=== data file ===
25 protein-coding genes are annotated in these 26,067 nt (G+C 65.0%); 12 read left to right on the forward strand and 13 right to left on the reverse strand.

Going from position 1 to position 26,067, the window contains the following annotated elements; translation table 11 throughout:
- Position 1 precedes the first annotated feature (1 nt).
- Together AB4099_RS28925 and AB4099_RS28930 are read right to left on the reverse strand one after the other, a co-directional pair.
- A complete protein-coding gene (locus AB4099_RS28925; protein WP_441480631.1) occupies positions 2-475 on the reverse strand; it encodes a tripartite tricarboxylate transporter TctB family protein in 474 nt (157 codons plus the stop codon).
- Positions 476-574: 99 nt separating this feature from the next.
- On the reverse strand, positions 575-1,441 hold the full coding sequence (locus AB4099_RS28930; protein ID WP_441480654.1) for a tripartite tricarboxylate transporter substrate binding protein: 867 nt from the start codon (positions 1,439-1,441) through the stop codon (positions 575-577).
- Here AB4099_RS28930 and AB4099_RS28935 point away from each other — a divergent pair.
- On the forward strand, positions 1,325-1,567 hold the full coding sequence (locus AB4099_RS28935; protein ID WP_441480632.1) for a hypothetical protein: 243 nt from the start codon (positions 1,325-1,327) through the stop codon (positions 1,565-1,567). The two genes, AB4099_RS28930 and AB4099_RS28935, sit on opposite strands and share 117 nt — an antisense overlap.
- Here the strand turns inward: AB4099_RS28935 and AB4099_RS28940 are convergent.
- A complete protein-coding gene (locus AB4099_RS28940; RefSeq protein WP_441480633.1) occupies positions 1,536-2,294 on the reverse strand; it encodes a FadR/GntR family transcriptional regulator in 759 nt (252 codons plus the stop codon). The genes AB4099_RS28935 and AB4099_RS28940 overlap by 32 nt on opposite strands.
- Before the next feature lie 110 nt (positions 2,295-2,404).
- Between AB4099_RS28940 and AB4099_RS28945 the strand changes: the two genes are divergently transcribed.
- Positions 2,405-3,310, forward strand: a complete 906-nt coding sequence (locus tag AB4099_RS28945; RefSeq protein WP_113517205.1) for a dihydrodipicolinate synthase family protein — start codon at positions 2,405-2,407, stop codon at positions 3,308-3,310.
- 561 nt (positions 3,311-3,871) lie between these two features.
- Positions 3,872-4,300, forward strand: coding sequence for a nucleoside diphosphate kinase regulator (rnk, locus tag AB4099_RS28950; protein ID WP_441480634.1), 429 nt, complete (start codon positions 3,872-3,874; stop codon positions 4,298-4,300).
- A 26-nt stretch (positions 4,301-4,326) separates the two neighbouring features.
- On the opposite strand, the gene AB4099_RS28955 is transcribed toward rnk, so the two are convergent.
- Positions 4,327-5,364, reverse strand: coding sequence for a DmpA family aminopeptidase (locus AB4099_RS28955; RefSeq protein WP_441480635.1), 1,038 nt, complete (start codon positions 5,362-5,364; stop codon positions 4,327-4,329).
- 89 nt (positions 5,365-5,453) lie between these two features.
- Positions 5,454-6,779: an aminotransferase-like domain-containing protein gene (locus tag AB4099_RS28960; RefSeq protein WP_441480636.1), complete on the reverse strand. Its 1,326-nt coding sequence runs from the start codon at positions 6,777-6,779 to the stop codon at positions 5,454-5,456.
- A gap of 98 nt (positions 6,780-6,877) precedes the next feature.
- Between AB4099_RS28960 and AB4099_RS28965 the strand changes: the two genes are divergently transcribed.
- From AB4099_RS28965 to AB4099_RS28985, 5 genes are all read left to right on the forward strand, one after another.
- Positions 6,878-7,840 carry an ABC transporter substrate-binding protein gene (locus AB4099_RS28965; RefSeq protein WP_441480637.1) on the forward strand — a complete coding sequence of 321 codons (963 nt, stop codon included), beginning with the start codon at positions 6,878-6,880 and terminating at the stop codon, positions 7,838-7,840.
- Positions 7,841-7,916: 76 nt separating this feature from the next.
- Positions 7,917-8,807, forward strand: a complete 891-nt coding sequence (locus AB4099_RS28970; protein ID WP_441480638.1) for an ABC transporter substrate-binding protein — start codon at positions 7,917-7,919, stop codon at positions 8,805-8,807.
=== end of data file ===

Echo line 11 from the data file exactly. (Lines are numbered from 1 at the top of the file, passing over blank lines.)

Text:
- A complete protein-coding gene (locus AB4099_RS28940; RefSeq protein WP_441480633.1) occupies positions 1,536-2,294 on the reverse strand; it encodes a FadR/GntR family transcriptional regulator in 759 nt (252 codons plus the stop codon). The genes AB4099_RS28935 and AB4099_RS28940 overlap by 32 nt on opposite strands.